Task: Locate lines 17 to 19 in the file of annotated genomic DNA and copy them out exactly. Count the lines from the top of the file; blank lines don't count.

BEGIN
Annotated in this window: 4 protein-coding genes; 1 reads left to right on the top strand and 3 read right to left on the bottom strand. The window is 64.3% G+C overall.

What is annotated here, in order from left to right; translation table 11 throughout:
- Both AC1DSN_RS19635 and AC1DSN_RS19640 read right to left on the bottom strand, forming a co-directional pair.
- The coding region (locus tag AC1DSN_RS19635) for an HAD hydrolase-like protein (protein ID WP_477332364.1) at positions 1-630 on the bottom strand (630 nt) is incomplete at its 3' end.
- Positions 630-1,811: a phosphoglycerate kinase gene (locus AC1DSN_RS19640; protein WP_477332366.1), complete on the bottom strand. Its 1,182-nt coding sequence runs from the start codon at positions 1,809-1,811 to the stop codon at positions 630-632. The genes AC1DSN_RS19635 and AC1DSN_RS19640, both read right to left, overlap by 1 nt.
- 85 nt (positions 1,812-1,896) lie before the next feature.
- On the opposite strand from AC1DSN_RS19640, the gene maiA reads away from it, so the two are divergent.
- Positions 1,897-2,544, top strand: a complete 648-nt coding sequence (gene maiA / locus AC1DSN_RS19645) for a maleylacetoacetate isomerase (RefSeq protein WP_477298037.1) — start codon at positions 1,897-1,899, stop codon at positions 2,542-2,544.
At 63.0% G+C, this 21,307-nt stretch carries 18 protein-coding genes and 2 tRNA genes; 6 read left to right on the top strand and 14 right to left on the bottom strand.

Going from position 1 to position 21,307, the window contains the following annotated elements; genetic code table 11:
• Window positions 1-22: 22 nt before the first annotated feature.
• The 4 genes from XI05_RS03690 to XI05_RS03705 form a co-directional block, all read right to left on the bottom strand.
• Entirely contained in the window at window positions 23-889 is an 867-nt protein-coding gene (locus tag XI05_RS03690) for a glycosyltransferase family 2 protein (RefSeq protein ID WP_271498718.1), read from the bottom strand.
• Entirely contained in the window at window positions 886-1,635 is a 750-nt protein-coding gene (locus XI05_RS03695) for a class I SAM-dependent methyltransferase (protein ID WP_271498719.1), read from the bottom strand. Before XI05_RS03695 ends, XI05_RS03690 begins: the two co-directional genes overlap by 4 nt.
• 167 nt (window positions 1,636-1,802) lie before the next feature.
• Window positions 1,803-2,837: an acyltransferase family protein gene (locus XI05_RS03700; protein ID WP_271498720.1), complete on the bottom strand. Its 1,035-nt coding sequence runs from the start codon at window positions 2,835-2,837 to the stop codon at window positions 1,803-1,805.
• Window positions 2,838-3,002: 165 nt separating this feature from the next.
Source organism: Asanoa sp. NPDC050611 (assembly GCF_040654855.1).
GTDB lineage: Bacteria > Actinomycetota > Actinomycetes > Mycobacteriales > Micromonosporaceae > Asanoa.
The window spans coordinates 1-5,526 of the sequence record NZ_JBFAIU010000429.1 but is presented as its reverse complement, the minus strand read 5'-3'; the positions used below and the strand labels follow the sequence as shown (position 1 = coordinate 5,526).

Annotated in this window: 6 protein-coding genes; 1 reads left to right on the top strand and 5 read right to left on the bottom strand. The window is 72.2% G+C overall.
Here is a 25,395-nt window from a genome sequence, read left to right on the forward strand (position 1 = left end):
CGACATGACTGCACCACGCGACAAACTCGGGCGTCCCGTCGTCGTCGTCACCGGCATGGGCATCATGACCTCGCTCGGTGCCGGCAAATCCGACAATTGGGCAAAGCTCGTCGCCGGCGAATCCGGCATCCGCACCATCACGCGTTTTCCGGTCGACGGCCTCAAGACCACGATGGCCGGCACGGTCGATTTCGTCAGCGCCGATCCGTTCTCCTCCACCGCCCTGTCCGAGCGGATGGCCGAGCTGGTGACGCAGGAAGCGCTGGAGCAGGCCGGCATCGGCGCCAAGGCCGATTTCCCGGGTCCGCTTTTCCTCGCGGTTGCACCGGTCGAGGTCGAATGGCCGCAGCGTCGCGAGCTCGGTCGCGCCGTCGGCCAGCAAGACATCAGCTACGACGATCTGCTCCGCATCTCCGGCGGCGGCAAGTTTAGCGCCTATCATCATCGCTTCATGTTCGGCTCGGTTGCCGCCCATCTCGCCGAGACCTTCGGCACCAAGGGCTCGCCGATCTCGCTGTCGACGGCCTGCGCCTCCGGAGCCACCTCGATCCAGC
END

• Window positions 2,838-3,002: 165 nt separating this feature from the next.
Source organism: Asanoa sp. NPDC050611 (assembly GCF_040654855.1).
GTDB lineage: Bacteria > Actinomycetota > Actinomycetes > Mycobacteriales > Micromonosporaceae > Asanoa.